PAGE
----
Just reading this excellent brief by John Kay on how a UK bank failed that struck me as relevant to the Indian solar market. (link)
One lesson from the bank’s failure was the “winner’s curse” – the cost of winning business was so high that it bankrupted the business itself. In history, this was known as a “Pyrrhic victory” – a victory that is devastating to the victor.
Here are John Key’s observations:
“When similar individuals or businesses are contenders for an object whose true value is uncertain, the winner will usually be the bidder who offers to pay too much. First observed in auctions of offshore oil blocks, the winner’s curse explains why mobile phone license auctions raised so much more than governments expected.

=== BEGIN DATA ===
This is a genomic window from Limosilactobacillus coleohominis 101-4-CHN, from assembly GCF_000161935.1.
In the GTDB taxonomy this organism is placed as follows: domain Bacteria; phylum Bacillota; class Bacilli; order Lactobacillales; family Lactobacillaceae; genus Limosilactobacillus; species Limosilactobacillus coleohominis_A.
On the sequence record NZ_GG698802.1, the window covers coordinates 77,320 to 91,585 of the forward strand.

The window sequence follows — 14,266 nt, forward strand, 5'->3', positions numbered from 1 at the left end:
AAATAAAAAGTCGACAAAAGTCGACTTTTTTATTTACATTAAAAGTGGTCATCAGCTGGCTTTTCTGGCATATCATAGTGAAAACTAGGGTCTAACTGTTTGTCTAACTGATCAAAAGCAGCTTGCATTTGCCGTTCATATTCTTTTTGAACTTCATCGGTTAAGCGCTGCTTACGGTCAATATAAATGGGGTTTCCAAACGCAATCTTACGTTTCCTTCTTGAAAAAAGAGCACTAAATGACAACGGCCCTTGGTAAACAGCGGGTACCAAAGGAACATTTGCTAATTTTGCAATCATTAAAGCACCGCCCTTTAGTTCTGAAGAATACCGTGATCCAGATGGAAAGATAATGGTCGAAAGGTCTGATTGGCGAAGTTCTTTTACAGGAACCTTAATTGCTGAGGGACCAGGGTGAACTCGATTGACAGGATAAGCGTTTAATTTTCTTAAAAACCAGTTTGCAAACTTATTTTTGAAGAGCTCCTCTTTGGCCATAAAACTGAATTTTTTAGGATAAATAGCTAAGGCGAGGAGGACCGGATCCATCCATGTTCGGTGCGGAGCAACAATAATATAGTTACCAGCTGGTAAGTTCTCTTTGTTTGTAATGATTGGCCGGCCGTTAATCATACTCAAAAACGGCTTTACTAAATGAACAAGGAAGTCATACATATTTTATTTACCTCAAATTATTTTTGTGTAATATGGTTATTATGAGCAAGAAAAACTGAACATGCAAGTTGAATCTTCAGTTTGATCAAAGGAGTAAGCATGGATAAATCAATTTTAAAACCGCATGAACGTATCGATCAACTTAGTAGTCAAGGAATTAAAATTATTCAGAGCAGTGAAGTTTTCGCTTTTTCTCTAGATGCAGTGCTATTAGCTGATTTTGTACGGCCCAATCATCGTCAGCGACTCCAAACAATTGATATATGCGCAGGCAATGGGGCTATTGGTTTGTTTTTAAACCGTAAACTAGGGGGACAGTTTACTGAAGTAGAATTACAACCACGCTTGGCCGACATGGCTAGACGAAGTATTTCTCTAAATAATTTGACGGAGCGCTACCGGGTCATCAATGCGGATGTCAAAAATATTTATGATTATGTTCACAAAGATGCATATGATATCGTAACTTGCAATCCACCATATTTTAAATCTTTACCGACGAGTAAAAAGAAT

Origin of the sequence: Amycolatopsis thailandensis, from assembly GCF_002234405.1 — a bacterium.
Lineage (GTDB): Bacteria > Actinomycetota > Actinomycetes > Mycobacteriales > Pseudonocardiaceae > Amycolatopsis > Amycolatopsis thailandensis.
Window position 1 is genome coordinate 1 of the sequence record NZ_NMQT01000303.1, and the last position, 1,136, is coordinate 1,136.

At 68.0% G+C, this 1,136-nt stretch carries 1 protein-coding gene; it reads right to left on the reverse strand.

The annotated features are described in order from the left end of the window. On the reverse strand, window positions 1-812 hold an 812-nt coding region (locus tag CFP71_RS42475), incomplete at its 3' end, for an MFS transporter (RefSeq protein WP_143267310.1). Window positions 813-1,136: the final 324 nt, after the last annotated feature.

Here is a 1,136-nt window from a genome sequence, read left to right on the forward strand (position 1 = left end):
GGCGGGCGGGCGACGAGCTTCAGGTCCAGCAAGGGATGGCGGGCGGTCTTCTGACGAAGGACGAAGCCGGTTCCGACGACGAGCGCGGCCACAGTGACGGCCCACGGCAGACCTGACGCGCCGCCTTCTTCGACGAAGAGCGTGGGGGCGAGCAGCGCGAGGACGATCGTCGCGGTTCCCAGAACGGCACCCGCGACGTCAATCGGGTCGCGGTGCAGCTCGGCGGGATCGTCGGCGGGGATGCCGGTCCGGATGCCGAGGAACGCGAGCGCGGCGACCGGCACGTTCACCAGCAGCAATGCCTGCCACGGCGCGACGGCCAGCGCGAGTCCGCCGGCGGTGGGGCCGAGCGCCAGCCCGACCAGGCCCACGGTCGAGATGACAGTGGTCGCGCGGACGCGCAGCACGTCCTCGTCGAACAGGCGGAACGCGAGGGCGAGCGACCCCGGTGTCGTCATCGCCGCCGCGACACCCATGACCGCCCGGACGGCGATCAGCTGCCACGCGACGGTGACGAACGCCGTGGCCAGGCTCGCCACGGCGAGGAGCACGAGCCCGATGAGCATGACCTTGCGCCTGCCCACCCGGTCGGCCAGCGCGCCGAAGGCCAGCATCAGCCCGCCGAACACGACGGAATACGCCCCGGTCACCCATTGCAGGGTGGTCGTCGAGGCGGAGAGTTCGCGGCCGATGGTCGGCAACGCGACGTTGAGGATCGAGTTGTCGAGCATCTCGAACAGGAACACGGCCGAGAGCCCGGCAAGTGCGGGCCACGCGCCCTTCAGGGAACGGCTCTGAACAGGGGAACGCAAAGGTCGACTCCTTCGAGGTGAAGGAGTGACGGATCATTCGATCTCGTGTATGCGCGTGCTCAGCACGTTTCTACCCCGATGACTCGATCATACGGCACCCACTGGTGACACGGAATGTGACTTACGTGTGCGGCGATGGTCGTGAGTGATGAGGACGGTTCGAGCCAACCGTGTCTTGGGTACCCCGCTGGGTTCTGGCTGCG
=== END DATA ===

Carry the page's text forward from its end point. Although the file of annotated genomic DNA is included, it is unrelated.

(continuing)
HBOS’s rival, Royal Bank of Scotland, experienced the curse when it outbid Barclays for ABN Amro, a contest whose outcome was likely to bankrupt whichever bank “won”. What the corporate banking division of HBOS described as “innovative lending” was lending on more aggressive terms than any other bank. The same principle underpinned expansion in Western Australia, a far away country of which Edinburgh knew nothing, and in Ireland, a market already crowded with foolish lenders.”